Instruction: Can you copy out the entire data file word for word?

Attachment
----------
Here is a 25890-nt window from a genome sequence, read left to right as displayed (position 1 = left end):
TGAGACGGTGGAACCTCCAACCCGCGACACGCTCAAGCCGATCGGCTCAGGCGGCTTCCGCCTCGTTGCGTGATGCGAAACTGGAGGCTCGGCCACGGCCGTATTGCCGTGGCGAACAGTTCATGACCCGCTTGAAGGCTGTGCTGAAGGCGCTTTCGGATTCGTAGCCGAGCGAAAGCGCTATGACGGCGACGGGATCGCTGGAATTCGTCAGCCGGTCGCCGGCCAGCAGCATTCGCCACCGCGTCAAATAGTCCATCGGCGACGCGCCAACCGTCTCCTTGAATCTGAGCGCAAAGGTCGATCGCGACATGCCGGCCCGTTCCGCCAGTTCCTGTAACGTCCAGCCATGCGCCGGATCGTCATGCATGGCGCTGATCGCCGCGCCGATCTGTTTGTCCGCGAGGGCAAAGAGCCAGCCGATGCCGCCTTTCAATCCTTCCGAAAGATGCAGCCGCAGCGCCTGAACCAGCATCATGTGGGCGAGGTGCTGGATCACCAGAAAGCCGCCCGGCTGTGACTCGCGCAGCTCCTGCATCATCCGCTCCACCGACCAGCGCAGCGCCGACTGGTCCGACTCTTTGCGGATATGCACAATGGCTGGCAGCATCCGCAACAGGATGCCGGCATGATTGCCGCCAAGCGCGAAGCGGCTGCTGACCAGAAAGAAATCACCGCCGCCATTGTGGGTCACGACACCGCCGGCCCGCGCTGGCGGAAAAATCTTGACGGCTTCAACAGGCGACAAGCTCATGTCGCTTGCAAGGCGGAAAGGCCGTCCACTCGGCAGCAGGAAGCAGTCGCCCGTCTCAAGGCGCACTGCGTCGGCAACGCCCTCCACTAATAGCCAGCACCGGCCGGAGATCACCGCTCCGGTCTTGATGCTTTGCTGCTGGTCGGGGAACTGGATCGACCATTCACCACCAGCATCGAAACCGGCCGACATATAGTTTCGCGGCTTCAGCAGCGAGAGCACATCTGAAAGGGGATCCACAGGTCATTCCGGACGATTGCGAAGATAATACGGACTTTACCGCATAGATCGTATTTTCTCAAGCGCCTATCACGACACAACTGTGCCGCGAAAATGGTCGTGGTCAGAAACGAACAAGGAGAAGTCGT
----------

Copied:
Here is a 25890-nt window from a genome sequence, read left to right as displayed (position 1 = left end):
TGAGACGGTGGAACCTCCAACCCGCGACACGCTCAAGCCGATCGGCTCAGGCGGCTTCCGCCTCGTTGCGTGATGCGAAACTGGAGGCTCGGCCACGGCCGTATTGCCGTGGCGAACAGTTCATGACCCGCTTGAAGGCTGTGCTGAAGGCGCTTTCGGATTCGTAGCCGAGCGAAAGCGCTATGACGGCGACGGGATCGCTGGAATTCGTCAGCCGGTCGCCGGCCAGCAGCATTCGCCACCGCGTCAAATAGTCCATCGGCGACGCGCCAACCGTCTCCTTGAATCTGAGCGCAAAGGTCGATCGCGACATGCCGGCCCGTTCCGCCAGTTCCTGTAACGTCCAGCCATGCGCCGGATCGTCATGCATGGCGCTGATCGCCGCGCCGATCTGTTTGTCCGCGAGGGCAAAGAGCCAGCCGATGCCGCCTTTCAATCCTTCCGAAAGATGCAGCCGCAGCGCCTGAACCAGCATCATGTGGGCGAGGTGCTGGATCACCAGAAAGCCGCCCGGCTGTGACTCGCGCAGCTCCTGCATCATCCGCTCCACCGACCAGCGCAGCGCCGACTGGTCCGACTCTTTGCGGATATGCACAATGGCTGGCAGCATCCGCAACAGGATGCCGGCATGATTGCCGCCAAGCGCGAAGCGGCTGCTGACCAGAAAGAAATCACCGCCGCCATTGTGGGTCACGACACCGCCGGCCCGCGCTGGCGGAAAAATCTTGACGGCTTCAACAGGCGACAAGCTCATGTCGCTTGCAAGGCGGAAAGGCCGTCCACTCGGCAGCAGGAAGCAGTCGCCCGTCTCAAGGCGCACTGCGTCGGCAACGCCCTCCACTAATAGCCAGCACCGGCCGGAGATCACCGCTCCGGTCTTGATGCTTTGCTGCTGGTCGGGGAACTGGATCGACCATTCACCACCAGCATCGAAACCGGCCGACATATAGTTTCGCGGCTTCAGCAGCGAGAGCACATCTGAAAGGGGATCCACAGGTCATTCCGGACGATTGCGAAGATAATACGGACTTTACCGCATAGATCGTATTTTCTCAAGCGCCTATCACGACACAACTGTGCCGCGAAAATGGTCGTGGTCAGAAACGAACAAGGAGAAGTCGT